The Swiss Point of Inaccessibility offers magnificent views

The Switzerland Point of Inaccessibility can be found on a picturesque mountainside approximately 25km south east of Bern, west of Lake Thunersee. The closest village is Amsoldingen.

The exact location of the Swiss PIA is determined to be at:

  • Latitude: 46° 43.332’ N
  • Longitude: 7° 35.566’ W
  • Distance from border: 39.7 miles

These coordinates were calculated by Miso for Chris Brown in July 2019.

Location of the Swiss Point of Inaccessibility

The Point is in a private field, close to a clump of trees behind a dwelling at No5 Hirseren Road.  You will need permission from the landowner to visit this PIA

The area is extremely picturesque with almost every building worthy of being on the front of a chocolate box. It is ideal cycling territory with small meandering roads working their ways up ever steepening mountainsides.


Getting to the Swiss Pole

Date Visited:  30th August, 2019
Visited by: Chris Brown
Weather: 24 Celsius/75 Fahrenheit. Another pleasant summer’s day with a few clouds.
Coordinates Achieved:  46° 43.332’ N, 7° 35.566’ W
Distance from Pole: Zero metres. Exact Pole Achieved

This journey began in Lausanne which we were visiting for the ITU World Triathlon Championship Finals. There’s lots of race admin to be done, like registration, briefings and bike racking but also plenty of down time before the races.  So what better to do than visit the Swiss PIA?

The 142km car journey out to Amsoldingen was pretty uneventful and took around 1hr 45 mins. 

My observation would be what a joy it is to drive on Swiss roads.  They are smooth and very well maintained.  They haven’t been dug up 500 times by utility companies or been badly potholed from poor construction.  Given the extremes of temperatures you get in these mountains, a few other countries could learn lessons from the Swiss Highways.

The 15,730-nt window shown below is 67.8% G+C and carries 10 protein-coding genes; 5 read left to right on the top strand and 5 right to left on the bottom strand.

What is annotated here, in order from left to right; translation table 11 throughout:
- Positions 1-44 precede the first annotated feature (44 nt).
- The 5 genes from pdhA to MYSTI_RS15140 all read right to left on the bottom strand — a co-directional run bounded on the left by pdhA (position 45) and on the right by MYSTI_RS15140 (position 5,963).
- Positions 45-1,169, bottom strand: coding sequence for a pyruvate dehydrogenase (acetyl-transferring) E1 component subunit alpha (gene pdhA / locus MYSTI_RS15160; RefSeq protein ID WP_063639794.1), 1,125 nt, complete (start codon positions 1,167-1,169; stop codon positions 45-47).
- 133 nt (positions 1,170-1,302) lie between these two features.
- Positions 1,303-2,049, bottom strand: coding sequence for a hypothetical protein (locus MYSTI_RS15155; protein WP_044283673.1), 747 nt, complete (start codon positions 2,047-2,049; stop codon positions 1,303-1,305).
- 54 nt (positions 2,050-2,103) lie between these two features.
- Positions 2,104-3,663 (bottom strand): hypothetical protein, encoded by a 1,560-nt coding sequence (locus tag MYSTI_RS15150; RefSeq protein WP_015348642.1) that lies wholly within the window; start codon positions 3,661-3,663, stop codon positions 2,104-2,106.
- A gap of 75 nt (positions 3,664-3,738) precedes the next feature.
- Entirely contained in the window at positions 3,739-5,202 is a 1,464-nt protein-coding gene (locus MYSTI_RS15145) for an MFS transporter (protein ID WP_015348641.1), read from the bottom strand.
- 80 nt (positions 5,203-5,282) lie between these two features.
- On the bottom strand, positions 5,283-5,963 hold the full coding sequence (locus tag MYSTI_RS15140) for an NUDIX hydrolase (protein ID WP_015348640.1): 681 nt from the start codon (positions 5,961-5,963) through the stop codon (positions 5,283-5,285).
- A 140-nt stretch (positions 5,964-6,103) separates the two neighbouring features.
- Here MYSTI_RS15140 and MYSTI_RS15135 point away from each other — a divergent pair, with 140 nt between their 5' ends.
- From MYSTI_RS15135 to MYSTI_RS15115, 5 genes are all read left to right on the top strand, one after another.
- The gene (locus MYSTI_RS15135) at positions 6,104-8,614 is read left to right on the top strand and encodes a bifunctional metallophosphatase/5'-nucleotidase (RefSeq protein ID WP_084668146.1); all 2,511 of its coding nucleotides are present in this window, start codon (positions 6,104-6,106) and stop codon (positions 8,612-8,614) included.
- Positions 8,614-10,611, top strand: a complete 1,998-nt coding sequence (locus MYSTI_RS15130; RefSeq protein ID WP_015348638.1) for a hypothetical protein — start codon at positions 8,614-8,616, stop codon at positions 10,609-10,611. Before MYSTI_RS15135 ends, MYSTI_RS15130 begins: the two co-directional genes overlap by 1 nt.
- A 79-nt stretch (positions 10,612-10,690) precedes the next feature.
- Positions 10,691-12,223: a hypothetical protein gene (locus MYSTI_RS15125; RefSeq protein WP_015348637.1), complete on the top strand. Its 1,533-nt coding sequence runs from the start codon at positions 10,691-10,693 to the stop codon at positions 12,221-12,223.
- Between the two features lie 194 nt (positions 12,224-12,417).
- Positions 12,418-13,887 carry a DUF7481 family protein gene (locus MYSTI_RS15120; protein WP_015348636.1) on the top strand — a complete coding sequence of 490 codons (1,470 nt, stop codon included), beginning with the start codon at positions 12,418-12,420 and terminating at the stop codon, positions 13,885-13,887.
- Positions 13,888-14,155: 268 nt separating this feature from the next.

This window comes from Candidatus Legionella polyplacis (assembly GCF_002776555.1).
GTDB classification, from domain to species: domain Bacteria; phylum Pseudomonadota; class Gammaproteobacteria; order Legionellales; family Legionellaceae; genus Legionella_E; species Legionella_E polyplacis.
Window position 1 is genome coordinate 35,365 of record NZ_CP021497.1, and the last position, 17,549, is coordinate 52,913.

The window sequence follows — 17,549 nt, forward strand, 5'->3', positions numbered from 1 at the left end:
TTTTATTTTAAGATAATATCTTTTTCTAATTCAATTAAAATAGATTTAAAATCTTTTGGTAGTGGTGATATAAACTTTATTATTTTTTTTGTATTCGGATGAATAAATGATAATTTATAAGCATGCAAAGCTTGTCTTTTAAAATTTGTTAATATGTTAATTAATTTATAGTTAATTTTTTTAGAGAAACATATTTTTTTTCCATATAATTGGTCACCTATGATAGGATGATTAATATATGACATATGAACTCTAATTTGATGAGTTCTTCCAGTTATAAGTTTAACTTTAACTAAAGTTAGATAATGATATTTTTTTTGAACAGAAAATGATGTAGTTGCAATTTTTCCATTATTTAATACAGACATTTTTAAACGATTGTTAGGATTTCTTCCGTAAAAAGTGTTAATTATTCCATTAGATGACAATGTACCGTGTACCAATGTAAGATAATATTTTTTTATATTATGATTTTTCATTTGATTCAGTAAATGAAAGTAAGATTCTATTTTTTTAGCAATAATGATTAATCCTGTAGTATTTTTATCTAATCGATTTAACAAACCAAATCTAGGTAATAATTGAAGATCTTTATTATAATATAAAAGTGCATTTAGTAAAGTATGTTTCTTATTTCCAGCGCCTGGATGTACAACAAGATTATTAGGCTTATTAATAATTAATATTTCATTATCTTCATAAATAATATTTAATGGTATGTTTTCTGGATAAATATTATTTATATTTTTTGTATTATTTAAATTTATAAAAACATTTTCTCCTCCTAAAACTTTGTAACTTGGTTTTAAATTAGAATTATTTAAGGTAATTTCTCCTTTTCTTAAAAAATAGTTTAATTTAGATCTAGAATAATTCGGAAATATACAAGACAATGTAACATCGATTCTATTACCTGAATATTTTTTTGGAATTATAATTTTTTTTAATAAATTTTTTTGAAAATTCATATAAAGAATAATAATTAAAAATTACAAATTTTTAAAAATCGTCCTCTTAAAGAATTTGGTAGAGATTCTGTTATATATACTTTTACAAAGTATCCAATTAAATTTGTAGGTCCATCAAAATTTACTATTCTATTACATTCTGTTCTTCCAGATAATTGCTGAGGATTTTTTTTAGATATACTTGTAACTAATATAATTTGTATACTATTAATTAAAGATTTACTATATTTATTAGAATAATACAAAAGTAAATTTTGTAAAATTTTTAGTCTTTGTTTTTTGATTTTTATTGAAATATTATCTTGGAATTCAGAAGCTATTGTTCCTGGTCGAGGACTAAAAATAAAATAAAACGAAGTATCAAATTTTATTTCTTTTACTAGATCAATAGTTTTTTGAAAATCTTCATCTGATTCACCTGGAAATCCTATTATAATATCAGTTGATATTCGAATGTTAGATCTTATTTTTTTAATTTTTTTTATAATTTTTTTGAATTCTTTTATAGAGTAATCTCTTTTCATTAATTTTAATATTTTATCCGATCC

The route to the PIA also passes close to Wankdorf.

Dorf is the German word for ‘village’.

Stood at the Switzerland Point of Inaccessibility

Approaching the Pole, both Google and the car’s sat-nav had a bit of a meltdown, sending me in circles around the small windy roads of the area. So I resorted to the handheld GPS a little earlier than normal.

On arrival at the closest building on the south side of the pole, on Hiseren road, I was pleased to see a car at Number 5.  From satellite pictures it looked like the land belonged to this house.  My backup plan would have been to approach from the North where a building at the end of Hirseli road would have offered access close to the pole.

After a couple of knocks at #5, an old lady answered.  There are three main languages used in Switzerland; French, German and Italian. I can speak French reasonably well and muddle my way through in German, but have no Italian. So you can guess what language the lady of the house spoke.  Yep, Italian.

View of the Swiss Pole from the building at No 5 Hiseren

Luckily she understood some French, so we muddled our way through the explanation that her little field was somewhere special.  She agreed to meet me out the back of the property and we set off across the field.  Unfortunately she was a little infirm on her feet and combined with the heat of the midday sun, she found she couldn’t make it the 80m across to the pole. However, she gave me permission to continue.

Switzerland PIA Achieved

As a result, I managed to find the exact PIA and take in the magnificent views.

View from the Pole back towards #5
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